First, let me explain. On Orthopedics, I usually see people pretty battered, but usually fixed up, and walking out the front door. The last few weeks, we have had numerous people admitted who come in with a fracture, and then receive the news that they found a "spot of interest" on the x-rays. Lately, this has been cancer.
An oncology nurse will be exposed to these people everyday, and therefore get a sense of "comfort" around cancer patients, meaning they will know what to say to them, and how to offer support. One of my patients received the devastating news yesterday, and today found out that it was inoperable.
She began the day with "I got some bad news yesterday." I knew what was coming, but didn't really figure it would work into my normal morning routine. As she told me the news, her eyes welled up with tears, and her voice began to tremble. I just held her hand, and told her that with today's technology anything was still possible. Now I know that we are professionals, but I am human first. As I was telling her this, my eyes filled with tears too. I'm sure everybody knows someone who has been hit by cancer. I told her that I would do everything possible to make her stay with us a comfortable as possible, and to ask any questions that she or her family had. Doctors are notorious for walking into a room, telling a patient some bad news, then excusing themselves as if nothing happened. We the nurses are left to do the damage control, and personally I wouldn't have it any other way. This is the hardest part of my job, but the most necessary as far as I'm concerned...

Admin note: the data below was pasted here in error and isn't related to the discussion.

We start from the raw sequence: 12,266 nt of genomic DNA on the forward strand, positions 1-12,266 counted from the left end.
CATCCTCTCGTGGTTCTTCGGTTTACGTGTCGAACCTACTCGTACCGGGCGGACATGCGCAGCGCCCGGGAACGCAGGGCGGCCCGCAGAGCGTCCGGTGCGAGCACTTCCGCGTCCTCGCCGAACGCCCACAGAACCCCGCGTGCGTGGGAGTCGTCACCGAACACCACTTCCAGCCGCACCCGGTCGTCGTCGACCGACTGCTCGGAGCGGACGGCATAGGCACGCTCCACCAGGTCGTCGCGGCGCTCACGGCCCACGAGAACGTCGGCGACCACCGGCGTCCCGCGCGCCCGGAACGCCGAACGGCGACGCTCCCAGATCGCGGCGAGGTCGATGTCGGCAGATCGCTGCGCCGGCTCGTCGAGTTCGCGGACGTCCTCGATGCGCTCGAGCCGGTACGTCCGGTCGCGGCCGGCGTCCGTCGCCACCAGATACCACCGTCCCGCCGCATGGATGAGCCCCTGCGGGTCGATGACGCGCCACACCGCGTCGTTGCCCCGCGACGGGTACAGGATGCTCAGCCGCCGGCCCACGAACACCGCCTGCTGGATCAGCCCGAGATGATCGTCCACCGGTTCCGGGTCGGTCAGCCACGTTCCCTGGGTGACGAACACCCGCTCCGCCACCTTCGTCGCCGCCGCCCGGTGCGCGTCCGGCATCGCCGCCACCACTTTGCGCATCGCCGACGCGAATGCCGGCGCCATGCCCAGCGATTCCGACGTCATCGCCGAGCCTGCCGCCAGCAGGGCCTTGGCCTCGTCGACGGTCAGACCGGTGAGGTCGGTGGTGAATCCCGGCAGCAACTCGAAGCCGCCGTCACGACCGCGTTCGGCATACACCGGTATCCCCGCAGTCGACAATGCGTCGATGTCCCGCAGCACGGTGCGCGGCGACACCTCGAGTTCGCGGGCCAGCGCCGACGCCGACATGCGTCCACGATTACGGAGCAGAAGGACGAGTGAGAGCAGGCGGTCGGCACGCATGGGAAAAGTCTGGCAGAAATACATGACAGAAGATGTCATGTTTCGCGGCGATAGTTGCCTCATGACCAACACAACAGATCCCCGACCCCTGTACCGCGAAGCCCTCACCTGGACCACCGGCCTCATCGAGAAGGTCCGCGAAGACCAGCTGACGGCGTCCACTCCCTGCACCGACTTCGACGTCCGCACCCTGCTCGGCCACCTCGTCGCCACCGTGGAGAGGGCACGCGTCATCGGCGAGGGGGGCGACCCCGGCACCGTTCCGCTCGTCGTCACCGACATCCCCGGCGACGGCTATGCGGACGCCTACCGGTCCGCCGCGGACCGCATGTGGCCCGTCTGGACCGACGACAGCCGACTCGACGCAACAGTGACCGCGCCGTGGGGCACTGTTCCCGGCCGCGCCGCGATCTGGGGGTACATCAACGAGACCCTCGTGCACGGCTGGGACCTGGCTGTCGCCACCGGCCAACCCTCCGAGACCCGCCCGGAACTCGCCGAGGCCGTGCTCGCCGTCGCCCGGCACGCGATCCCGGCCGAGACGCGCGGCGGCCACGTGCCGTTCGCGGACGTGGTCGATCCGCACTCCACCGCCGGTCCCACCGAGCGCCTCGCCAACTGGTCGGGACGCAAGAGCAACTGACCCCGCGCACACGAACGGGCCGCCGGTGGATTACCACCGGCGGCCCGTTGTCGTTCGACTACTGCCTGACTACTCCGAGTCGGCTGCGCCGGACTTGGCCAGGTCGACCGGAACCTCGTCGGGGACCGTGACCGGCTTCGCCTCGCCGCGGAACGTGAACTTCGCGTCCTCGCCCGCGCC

I consider myself lucky to be able to give this lady some hope and some laughter, even if it's for a short while. Sometimes I really hate my job, but sometimes I really love it too.